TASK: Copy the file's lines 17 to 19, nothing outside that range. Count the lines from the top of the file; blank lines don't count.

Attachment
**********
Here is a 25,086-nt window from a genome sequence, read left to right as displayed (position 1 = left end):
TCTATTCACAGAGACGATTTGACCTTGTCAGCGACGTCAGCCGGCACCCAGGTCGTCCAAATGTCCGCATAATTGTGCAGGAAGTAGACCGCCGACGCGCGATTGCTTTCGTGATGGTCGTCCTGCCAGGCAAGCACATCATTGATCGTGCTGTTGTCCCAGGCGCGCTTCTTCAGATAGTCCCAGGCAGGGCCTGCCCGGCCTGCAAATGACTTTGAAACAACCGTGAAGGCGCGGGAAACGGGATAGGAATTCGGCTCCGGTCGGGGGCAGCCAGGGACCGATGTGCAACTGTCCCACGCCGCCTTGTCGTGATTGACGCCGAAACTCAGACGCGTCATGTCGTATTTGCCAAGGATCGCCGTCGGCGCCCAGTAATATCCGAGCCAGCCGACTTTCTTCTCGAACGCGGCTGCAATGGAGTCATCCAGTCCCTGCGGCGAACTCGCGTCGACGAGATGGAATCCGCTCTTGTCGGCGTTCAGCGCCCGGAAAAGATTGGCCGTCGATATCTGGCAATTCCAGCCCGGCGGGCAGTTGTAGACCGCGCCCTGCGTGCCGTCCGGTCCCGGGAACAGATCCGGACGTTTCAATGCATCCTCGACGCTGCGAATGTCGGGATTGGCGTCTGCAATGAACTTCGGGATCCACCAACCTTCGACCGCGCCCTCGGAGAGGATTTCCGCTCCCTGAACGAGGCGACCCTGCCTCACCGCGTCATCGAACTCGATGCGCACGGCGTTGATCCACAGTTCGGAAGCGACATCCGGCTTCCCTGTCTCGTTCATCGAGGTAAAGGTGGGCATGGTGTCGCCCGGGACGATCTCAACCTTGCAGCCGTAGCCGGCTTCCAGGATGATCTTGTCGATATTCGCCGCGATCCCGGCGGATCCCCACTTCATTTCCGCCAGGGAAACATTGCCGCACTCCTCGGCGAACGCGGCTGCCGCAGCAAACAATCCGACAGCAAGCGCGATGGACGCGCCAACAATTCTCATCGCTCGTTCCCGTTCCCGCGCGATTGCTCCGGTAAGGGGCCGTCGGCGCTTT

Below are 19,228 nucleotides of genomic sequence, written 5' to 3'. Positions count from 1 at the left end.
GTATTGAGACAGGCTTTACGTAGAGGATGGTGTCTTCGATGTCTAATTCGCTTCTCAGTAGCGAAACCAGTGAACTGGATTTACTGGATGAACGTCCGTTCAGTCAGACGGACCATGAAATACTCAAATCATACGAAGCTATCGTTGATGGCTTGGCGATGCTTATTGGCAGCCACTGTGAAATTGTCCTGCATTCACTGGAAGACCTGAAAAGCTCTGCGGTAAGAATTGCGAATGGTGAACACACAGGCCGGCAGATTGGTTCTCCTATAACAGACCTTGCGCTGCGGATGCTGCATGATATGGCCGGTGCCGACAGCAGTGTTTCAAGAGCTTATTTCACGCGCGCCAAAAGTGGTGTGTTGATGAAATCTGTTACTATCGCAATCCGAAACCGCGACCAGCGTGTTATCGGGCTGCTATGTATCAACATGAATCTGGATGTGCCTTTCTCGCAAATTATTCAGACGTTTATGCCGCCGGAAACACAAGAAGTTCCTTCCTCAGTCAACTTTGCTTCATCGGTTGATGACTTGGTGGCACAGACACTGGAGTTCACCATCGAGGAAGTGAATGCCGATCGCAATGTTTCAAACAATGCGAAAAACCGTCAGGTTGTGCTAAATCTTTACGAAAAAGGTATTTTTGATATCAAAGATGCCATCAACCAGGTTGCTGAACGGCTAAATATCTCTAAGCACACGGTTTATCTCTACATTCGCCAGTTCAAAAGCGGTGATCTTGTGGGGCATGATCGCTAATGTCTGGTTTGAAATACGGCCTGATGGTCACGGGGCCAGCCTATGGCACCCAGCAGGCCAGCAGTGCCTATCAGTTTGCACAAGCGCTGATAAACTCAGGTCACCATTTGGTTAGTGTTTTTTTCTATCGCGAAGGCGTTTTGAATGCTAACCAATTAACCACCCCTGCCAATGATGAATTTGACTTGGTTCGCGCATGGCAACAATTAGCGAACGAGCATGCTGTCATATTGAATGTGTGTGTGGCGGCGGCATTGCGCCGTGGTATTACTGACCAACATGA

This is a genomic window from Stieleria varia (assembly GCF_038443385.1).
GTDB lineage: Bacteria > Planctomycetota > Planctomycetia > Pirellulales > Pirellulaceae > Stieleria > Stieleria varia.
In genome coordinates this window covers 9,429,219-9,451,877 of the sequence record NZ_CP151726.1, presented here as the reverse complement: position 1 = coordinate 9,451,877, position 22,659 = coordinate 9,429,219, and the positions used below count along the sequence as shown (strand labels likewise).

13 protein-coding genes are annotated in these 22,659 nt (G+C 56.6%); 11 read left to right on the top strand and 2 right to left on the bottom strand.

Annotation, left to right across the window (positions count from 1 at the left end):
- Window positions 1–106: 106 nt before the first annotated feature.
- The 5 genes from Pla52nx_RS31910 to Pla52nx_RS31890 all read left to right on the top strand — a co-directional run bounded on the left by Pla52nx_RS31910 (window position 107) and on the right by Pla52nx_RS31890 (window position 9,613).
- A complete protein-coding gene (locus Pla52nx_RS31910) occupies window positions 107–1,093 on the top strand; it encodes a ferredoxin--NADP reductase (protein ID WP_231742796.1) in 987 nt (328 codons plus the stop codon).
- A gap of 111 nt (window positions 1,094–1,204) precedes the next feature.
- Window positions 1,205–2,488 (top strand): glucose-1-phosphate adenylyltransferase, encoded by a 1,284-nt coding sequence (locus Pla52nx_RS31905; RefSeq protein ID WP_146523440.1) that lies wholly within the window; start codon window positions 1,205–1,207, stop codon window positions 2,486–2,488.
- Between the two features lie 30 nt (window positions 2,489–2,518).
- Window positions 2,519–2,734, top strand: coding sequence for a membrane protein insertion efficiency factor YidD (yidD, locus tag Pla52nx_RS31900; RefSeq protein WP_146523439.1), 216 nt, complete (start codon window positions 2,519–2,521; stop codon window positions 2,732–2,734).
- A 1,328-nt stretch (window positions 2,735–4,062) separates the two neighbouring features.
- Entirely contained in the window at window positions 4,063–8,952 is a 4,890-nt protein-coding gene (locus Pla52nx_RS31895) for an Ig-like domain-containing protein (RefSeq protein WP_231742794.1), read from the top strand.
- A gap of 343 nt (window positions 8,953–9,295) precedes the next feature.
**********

- A 1,328-nt stretch (window positions 2,735–4,062) separates the two neighbouring features.
- Entirely contained in the window at window positions 4,063–8,952 is a 4,890-nt protein-coding gene (locus Pla52nx_RS31895) for an Ig-like domain-containing protein (RefSeq protein WP_231742794.1), read from the top strand.
- A gap of 343 nt (window positions 8,953–9,295) precedes the next feature.